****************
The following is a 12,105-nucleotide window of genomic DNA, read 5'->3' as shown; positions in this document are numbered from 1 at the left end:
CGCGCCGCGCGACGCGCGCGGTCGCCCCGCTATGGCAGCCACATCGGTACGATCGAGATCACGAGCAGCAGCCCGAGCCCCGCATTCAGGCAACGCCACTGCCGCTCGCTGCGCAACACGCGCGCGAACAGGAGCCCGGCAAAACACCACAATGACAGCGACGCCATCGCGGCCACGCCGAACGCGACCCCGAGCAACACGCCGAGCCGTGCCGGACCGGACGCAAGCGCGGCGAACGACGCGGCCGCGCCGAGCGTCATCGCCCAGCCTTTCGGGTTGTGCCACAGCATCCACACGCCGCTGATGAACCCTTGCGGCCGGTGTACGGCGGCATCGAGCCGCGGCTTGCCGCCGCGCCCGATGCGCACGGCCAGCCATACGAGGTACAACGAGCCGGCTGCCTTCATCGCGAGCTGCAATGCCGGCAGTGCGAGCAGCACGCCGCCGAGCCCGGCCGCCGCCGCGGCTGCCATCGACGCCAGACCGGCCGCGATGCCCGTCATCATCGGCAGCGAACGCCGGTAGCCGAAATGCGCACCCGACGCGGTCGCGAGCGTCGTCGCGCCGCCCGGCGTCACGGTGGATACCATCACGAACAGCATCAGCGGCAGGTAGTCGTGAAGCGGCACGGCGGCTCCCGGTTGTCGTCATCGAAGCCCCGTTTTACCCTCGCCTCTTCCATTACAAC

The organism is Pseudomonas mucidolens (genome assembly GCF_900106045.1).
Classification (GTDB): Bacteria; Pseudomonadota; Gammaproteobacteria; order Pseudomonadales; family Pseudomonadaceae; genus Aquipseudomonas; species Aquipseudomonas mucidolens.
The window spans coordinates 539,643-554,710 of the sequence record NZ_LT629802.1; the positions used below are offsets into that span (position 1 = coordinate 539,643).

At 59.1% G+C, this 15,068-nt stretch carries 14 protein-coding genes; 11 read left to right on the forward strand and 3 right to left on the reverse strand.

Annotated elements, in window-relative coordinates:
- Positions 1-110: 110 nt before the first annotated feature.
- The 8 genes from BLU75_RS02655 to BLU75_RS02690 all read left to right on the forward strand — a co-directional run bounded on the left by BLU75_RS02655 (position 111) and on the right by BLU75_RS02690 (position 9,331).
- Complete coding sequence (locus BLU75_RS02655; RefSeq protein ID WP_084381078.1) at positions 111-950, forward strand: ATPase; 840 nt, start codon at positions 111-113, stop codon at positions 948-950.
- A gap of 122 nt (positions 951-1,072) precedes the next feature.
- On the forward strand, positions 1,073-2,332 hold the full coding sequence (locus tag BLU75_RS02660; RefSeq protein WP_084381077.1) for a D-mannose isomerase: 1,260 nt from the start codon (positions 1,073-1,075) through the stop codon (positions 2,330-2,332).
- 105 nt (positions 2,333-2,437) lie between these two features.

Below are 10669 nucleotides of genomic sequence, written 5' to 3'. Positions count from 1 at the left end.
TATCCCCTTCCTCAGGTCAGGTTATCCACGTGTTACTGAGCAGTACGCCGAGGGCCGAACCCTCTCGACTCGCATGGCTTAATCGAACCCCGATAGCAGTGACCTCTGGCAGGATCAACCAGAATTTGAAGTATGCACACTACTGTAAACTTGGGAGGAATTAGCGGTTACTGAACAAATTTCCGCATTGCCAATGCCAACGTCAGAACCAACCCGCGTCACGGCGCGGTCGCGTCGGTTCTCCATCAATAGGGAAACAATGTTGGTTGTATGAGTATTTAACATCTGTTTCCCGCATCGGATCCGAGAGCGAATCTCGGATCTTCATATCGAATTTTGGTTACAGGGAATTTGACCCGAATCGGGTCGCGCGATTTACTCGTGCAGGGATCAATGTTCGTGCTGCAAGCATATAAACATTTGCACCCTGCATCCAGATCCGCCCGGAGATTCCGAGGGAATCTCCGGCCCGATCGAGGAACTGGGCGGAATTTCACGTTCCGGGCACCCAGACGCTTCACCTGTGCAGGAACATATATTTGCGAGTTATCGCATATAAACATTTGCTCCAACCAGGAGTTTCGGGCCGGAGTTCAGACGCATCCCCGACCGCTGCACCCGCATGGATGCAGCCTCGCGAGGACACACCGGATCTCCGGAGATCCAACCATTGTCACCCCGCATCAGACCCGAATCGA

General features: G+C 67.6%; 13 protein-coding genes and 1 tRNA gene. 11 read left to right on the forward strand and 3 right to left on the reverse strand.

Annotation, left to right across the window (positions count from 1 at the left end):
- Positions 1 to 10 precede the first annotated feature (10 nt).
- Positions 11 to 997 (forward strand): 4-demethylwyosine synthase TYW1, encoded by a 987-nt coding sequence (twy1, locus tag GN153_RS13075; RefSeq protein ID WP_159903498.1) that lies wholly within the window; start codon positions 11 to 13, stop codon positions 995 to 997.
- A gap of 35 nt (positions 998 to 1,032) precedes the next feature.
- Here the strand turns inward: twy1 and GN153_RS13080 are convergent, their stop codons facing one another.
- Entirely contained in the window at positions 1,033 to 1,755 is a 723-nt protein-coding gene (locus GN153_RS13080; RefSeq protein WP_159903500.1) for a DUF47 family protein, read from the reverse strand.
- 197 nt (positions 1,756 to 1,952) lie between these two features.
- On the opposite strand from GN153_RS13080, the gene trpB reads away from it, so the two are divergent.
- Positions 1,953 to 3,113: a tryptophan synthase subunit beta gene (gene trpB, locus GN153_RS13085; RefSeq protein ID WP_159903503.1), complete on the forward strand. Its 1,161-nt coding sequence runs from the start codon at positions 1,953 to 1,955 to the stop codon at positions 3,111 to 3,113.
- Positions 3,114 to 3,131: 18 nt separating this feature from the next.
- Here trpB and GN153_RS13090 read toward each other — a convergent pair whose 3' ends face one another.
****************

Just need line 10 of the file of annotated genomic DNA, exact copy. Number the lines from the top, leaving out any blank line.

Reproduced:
- Complete coding sequence (locus BLU75_RS02655; RefSeq protein ID WP_084381078.1) at positions 111-950, forward strand: ATPase; 840 nt, start codon at positions 111-113, stop codon at positions 948-950.